On my way home, I move with the traffic. Kids and buses everywhere. There are seven school very close to the road I take home. Going home can feel like an obstacle course. Some days are worse than others.
Looping through the new rotaries, I enjoy the back and forth movement of the van. It’s the little things. I look in my rear view mirror to see a young man with his cap bill facing backwards. He is in a hurry. I am not going fast enough. As I make another graceful loop, he honks because he can, not because he is actually communicating anything to me other than that he thinks I’m too slow. He is wrong. I know he is wrong. I can’t make this impatience of his right no matter how I try. “You’re an idiot,” I say quietly under my breath.
Irritation fills me. I consider going slower. Then, I realize how ridiculous it is for me to get upset with him for his getting upset with me. This is how negative interactions begin. If I get irritated with his irritation am I being an idiot? I don’t like this line of thinking. It puts the responsibility back on me. I’d rather be irritated with the irritator even though its doesn’t make sense. GrrrrH! I’ve thought myself into a hole. I hate when that happens.
The impulse to go slower just to spite him is very strong. Mr. Speedy Pants is still on my tail. How I want to teach him a lesson. Can you teach patience with impatience? Not very likely.
What’s wrong with me? I seem stuck in the same juvenile level as the person dogging me. This is no big deal. I’m safe. I’m going the speed limit. Chances are I’m going to make it home in one piece, my arms and legs in the same condition as when I began this little trip home. Why do I want to stop the car and give this kid a piece of my mind? The more I fight against it the more tempting it is.
Finally, he turns left. Relief floods through me and I think about mindless nothings.
The late afternoon finds me running here and there. Everywhere I go there is a new wrinkle or road block. Finally, I am within 2 miles of the refuge of home when I round a corner and find a young boy on a bike in the middle of the expressway heading toward me. A bike trail is yards away. He is traveling in the dangerous no-mans land of a highway. No helmet and seemingly no idea that his sudden hurtling in front of me is a breach of sanity not to mention traffic laws. Windows down, I brake in time and say loudly, “Oh, my God.” Didn’t exactly feel like a prayer but it was. I was so grateful I didn’t hit him. The boy haltingly crosses the 4 lanes of traffic continuing to put himself in danger. Maybe he doesn’t care. Maybe he doesn’t understand.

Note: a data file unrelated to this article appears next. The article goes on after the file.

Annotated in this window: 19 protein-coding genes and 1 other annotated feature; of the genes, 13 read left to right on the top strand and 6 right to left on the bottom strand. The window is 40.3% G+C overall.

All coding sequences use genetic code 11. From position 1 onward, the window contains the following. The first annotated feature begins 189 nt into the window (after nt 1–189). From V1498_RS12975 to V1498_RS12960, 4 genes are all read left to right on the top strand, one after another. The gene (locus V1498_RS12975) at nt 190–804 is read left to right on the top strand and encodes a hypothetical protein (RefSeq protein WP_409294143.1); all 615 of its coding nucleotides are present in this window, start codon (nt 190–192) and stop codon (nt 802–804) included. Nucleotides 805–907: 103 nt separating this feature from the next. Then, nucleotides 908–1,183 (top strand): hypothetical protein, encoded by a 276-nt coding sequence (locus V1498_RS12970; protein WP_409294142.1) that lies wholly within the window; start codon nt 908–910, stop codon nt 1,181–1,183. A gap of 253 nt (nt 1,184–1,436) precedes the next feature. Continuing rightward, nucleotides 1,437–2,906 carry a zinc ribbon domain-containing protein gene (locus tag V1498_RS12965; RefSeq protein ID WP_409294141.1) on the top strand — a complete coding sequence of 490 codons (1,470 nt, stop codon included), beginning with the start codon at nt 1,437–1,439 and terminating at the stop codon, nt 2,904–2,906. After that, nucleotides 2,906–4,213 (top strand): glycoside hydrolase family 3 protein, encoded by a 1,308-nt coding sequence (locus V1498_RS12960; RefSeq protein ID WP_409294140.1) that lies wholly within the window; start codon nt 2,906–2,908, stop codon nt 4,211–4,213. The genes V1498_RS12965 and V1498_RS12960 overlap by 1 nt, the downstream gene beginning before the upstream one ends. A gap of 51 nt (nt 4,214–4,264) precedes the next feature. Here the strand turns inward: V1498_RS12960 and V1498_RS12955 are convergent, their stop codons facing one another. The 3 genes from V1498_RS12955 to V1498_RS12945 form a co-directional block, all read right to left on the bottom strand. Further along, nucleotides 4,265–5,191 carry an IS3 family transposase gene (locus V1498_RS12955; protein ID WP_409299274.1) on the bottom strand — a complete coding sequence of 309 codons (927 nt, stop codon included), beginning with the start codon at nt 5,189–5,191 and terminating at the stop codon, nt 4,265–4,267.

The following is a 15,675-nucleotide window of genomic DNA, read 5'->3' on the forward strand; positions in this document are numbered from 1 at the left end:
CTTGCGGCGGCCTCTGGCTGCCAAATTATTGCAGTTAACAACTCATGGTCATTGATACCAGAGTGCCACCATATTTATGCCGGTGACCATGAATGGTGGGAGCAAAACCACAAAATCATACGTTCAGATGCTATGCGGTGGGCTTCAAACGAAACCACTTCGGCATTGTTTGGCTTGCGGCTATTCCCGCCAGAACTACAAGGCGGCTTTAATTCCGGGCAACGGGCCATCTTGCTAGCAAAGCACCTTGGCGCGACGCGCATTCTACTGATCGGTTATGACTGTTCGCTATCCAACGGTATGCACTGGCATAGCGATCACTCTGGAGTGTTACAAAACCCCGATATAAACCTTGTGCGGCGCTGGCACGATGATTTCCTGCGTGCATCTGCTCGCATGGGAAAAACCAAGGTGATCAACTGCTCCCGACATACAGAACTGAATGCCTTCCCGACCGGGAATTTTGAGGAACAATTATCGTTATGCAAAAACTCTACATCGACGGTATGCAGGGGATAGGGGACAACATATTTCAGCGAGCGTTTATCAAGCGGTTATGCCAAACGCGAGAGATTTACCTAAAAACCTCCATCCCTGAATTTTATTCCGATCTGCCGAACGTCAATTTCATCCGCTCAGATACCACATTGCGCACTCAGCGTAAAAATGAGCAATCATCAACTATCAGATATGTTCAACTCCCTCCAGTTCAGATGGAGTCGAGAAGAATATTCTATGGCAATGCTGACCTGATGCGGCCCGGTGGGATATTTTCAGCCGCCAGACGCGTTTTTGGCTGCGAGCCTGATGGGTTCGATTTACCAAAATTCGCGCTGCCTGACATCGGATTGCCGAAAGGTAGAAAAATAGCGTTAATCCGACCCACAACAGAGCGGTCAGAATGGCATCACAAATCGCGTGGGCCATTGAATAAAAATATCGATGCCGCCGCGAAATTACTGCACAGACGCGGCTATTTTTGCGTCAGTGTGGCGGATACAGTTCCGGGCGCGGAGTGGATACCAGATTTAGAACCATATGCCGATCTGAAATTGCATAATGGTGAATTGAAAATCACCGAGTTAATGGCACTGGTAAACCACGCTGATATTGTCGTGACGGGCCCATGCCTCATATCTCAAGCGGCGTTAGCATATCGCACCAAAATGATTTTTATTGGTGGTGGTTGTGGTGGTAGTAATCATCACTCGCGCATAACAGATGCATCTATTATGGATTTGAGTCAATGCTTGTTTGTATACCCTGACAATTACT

“I wonder if his mom knows what he’s doing right now?” I think to myself.
Then I hear, “she probably doesn’t but this mom does and was careful.”
This mom is me.
The boy on the bike was lucky, I was quick and paying attention. My Mr. Speedy Pants was lucky he was dogging me and not some one who might have gotten out of the car and really let him have it. I’m pretty sure they had no idea how lucky they were. Their actions reflected their choices and my actions reflected mine even though I might have felt like retaliating, my calmer self prevailed.
I can’t teach patience with impatience.
I can’t avoid the reckless if I’m being reckless.
For several hours this afternoon, people kept giving me opportunities to do the right thing. This choosing to take the high road didn’t feel good. By the time I got home, I felt like I was coming home from a tour of duty. So I stole a few moments here and there to write and in the process discovered that today I gave several people the benefit of having crossed paths with me. They received the gift of my tolerance. From them, I received a very important lesson.
It was me today, my perception, my struggle to do the right thing. There are a lot of people like me. There are people better than me. Most of us are just trying to do the best we can. Some days are harder than others. Today, it was me and it was a good thing.